Myanmar Land Law

In Myanmar, decades of conflict and displacement have left lots of land abandoned and undocumented, especially in the ethnic border regions. In 2012, the Vacant, Fallow, and Virgin Lands Management law was enacted, classifying about one third of Myanmar’s land as vacant (=unoccupied), fallow (=once used but now unused) or virgin (=never used).

The law instructed land dwellers (to dwell = to live on) to register the land they were occupying or using in order to obtain a 30 year permit. 

However, the deadline to obtain the permit passed last year and now thousands of land dwellers are at risk because they have not registered and do not have a legal permit.

What is happening to much of the land in Myanmar reflects the country's move from a more traditional 'we' culture to more of a 'me' culture. Whereas, traditionally land was managed by the group (the village or clan), now it is being transformed to individual documented ownership (as happens in 'me cultures). To learn more about 'me' and 'we' cultures, click on the link below.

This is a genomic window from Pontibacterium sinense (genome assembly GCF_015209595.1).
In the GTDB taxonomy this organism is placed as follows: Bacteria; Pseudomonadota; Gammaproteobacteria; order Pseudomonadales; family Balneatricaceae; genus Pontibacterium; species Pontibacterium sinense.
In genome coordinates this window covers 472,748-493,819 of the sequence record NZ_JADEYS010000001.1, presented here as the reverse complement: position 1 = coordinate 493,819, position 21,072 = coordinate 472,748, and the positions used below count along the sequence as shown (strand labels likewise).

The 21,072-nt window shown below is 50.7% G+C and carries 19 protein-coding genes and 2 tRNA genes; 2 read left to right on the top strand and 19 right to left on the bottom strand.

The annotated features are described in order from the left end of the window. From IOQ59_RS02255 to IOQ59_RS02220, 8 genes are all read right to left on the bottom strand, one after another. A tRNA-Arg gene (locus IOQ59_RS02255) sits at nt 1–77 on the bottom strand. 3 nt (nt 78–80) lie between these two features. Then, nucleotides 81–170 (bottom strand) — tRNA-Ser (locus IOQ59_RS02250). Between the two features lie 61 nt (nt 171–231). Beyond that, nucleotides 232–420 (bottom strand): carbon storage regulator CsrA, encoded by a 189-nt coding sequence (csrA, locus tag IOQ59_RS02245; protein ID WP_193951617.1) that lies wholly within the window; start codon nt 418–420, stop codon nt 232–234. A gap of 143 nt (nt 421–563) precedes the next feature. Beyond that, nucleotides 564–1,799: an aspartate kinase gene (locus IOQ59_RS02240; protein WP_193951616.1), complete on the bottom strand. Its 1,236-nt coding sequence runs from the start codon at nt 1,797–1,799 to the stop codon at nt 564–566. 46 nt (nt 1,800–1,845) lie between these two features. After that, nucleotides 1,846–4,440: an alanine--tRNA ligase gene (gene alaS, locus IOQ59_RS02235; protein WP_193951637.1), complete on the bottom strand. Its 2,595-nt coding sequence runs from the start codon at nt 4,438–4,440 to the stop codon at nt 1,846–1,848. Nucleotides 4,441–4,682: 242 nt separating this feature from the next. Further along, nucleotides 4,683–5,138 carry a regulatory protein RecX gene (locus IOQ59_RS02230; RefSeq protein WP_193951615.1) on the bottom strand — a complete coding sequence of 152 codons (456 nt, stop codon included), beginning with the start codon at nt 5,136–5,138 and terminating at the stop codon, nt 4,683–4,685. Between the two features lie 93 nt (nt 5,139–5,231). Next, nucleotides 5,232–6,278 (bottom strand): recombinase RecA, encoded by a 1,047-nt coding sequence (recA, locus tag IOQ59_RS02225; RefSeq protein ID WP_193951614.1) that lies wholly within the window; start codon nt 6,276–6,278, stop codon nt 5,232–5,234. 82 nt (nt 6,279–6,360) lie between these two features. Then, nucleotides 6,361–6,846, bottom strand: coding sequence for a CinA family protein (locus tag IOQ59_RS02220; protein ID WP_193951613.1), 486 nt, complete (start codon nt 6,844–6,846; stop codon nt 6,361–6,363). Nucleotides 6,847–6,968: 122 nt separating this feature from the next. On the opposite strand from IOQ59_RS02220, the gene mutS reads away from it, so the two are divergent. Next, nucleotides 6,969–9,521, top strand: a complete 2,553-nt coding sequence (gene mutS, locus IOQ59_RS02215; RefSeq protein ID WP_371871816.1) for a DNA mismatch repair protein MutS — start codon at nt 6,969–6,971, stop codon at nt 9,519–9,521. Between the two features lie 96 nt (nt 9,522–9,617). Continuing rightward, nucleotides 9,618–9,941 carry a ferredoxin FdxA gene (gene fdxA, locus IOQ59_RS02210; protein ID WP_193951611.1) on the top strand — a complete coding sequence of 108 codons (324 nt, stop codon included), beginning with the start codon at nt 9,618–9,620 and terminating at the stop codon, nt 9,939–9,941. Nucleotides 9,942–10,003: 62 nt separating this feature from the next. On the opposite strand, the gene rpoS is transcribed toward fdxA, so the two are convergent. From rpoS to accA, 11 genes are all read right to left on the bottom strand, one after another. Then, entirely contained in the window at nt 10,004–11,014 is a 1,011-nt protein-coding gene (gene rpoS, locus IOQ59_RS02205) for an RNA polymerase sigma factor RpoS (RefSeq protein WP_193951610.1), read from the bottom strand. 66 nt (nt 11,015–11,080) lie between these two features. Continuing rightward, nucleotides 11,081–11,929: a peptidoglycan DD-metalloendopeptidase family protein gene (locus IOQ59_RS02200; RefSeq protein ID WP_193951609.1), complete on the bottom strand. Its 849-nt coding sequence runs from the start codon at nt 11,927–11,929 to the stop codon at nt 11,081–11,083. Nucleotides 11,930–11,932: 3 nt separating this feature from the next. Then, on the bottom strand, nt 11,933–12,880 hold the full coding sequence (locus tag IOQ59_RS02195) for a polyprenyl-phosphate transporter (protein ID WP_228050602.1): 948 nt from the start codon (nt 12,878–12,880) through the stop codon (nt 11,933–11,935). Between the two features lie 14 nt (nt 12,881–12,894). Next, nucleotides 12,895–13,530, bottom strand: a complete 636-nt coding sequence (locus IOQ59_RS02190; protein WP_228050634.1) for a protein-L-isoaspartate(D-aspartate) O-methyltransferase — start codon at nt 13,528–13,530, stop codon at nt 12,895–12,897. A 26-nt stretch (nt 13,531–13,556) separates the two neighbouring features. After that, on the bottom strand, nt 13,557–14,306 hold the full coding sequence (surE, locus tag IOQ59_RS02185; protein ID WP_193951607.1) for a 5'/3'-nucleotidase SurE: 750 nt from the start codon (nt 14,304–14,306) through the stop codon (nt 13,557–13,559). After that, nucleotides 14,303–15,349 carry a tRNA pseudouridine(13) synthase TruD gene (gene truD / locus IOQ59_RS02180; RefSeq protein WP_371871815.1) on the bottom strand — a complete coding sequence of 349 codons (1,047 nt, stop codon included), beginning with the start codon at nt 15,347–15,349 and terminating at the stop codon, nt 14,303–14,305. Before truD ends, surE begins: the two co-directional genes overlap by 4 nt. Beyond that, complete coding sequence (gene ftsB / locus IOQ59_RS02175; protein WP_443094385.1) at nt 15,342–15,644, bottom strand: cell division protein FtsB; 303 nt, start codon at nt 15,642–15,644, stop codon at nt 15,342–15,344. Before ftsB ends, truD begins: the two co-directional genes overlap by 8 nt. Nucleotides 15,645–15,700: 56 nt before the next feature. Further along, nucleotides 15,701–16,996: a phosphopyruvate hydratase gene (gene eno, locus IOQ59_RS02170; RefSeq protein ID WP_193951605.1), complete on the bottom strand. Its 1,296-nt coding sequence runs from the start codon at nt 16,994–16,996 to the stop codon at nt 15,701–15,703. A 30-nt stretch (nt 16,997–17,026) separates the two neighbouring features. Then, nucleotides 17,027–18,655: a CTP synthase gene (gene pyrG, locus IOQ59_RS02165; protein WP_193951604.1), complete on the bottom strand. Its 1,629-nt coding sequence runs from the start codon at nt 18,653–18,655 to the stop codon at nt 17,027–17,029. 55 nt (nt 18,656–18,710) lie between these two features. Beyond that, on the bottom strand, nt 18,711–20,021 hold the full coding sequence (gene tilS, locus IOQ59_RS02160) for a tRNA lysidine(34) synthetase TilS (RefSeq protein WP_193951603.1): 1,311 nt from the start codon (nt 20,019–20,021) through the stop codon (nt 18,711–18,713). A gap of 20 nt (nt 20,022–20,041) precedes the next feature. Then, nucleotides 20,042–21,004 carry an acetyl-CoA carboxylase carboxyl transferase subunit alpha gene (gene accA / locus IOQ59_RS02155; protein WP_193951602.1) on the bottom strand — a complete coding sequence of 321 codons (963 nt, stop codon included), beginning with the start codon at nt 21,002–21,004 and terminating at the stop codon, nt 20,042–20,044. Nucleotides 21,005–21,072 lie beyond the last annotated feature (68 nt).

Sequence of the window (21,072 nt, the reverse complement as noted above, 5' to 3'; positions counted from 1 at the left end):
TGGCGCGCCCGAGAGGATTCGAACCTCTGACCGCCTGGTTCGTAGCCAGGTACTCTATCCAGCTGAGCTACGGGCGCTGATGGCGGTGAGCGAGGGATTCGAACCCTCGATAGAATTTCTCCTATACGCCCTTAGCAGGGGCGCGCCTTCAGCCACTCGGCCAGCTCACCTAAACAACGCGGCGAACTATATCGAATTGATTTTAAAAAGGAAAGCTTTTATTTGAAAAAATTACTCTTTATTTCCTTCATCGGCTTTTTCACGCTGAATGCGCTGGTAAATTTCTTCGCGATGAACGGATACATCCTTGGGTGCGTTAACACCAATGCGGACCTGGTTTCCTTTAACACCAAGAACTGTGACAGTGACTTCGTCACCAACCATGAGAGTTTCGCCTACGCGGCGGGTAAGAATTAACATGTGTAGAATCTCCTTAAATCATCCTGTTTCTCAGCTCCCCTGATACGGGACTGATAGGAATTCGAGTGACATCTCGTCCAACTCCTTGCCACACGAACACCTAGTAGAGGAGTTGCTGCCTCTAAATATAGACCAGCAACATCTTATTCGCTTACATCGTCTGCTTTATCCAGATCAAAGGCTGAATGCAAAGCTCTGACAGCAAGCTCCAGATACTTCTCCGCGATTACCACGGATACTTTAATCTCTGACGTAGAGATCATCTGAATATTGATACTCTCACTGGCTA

Watch and listen to the short video below and complete the five sentences with no more than TWO WORDS from the listening.

  1. In some ethnic areas, many locals are confused about their land ownership __________

  2. Saw Alex, a local activist, believes the government is using the law to expand their _________

  3. Much of the unused land has been claimed by huge ___________

  4. People returning to the areas are having trouble finding legal ____________

  5. Ma Taw Eh, a Karen villager, says she does not understand ______________

When you're ready (you can use a dictionary to search for any new vocabulary) enter your answers in the test sheet below.


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